Ripples of influence in a CoP, moving through the 90-9-1 rule


After seven years – the unavoidable and symbolic seven years – I have finally given up being a core group member of KM4Dev (Knowledge Management for Development), my favourite community of practice. But I haven’t given up getting involved, far from it. And because KM4Dev is one of the most fabulous examples of communities of practice, […]

Devons-nous rester SA-GE ?


(For once a post in French as I ponder about a francophone community of practice, SA-GE – I have offered a short translation in English at the bottom of this post). SA-GE (Savoirs-Gestion), la petite sœur de KM4Dev qui a vu le jour en amont de la rencontre annuelle de KM4Dev de Bruxelles en octobre 2009, a-t-elle atteint maturité ? A un moment […]

Who wants to be the next network member, actor, leader?


Earlier this year I blogged about the learning and monitoring work that a few KM4Dev members and I were going to conduct around our favourite community of practice… We came up with a framework that looks at a number of issues that might seem important in a community of practice. The baseline survey report has […]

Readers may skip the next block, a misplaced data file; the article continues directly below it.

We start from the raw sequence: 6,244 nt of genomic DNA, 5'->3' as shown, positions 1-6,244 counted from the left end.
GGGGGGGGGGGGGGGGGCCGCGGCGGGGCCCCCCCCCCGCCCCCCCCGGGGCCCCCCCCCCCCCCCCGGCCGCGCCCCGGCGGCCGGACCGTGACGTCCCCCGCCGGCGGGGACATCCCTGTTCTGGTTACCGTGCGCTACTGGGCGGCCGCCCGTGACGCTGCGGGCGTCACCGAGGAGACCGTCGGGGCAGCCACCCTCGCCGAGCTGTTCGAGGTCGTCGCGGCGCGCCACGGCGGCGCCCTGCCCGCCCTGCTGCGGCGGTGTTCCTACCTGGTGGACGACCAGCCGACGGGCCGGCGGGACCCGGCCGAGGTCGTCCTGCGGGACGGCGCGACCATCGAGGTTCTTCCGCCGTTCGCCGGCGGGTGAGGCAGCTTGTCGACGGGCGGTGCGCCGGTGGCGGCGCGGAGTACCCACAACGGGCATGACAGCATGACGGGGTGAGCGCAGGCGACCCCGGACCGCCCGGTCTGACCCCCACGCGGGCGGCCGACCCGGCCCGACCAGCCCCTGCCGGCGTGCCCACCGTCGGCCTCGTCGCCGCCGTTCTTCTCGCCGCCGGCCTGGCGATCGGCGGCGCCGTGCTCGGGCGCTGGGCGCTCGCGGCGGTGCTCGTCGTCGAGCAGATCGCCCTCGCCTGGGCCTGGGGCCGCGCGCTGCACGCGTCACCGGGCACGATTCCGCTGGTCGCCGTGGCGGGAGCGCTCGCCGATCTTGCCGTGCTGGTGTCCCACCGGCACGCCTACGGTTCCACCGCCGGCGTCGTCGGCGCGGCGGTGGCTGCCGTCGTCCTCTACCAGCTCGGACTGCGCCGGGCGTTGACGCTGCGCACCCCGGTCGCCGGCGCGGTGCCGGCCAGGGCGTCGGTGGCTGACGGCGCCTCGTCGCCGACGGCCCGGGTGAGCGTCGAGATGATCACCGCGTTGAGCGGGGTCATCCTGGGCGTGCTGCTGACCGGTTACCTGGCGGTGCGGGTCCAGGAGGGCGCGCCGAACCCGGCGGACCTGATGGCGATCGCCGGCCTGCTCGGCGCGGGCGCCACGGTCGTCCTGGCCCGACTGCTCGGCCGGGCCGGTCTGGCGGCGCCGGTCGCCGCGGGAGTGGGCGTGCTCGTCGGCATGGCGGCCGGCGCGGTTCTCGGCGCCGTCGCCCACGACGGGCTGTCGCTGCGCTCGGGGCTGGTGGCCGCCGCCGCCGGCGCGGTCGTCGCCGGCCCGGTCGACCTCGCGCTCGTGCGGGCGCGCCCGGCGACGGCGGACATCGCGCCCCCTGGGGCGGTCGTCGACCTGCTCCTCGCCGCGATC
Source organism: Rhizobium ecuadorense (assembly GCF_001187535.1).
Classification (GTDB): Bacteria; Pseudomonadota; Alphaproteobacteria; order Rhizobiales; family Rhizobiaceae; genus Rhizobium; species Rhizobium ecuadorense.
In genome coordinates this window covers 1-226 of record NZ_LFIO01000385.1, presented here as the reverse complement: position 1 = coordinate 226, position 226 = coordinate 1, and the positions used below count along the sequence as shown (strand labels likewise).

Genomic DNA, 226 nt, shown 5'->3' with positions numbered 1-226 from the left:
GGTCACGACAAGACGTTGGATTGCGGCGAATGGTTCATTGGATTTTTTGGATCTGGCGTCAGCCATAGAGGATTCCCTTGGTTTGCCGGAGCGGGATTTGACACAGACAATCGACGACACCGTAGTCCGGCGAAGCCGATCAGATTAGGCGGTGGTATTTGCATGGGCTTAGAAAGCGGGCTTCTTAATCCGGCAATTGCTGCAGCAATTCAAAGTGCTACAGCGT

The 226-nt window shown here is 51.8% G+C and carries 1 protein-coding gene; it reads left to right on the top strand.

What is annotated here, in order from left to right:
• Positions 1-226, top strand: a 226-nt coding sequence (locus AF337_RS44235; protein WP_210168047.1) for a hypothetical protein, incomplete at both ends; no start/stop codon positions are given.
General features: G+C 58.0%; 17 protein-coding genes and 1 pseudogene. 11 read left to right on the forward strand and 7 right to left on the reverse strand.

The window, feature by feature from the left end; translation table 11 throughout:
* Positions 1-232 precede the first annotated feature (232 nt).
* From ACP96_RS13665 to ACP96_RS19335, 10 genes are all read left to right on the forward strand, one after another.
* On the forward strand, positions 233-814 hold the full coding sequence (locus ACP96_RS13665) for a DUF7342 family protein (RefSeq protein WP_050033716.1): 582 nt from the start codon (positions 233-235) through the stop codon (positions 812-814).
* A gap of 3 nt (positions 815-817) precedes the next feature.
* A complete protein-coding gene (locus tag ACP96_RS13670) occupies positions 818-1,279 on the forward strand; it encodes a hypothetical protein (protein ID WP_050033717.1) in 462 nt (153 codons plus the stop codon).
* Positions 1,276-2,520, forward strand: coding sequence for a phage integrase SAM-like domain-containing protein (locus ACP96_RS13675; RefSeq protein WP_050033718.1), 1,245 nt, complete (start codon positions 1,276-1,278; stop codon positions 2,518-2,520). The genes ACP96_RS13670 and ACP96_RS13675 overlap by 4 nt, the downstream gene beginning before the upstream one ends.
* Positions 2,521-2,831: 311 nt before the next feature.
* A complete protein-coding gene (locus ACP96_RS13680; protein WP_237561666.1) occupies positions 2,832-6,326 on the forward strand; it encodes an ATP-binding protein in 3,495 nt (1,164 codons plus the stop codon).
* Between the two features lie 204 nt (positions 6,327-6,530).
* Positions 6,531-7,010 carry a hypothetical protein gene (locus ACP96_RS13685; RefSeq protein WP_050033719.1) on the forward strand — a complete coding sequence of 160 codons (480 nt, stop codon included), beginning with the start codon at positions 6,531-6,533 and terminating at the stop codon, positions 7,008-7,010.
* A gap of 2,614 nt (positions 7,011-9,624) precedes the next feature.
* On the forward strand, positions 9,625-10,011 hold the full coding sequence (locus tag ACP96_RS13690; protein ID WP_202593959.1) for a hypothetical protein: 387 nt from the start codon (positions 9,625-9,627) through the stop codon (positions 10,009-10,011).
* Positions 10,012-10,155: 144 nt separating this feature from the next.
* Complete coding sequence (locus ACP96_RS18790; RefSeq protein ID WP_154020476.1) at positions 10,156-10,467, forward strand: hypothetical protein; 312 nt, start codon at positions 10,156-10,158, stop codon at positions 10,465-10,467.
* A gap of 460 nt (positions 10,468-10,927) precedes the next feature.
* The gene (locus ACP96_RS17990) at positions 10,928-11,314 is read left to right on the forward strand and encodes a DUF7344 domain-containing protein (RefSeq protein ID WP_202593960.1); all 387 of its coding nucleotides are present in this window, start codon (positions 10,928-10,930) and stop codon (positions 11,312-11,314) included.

Me? A lurker? How ignorant of you! I am an empowered listener!


In our networked world, we hear a lot about ‘lurkers’. The 1% rule  (or 90-9-1 principle) reminds us that in any network or community of practice/interest or just discussion group, 1% of the people actively facilitate, organise and manage the space, 10% actively contribute to it and 90% are ‘lurkers’. It’s time to nail this […]

The wealth of communities of practice – pointers to assess networked value?


The KM4Dev community of practice is going through an intensive action phase, beyond the conversations, as the grant given by the International Fund for Agricultural Development (IFAD) for the period 2012-2013 is leading to a number of interesting activities. Among them is a learning and monitoring (L&M) plan which really focuses on learning from all other […]

Reinventing the wheel: it’s ok… kind of…


For a long time, one of the mainstay arguments in favour of knowledge management has been that it helps avoid reinventing the wheel: We have to learn from others before us and not waste time going around in circles… to develop yet another circle: the wheel. Let’s really look into this for a second or […]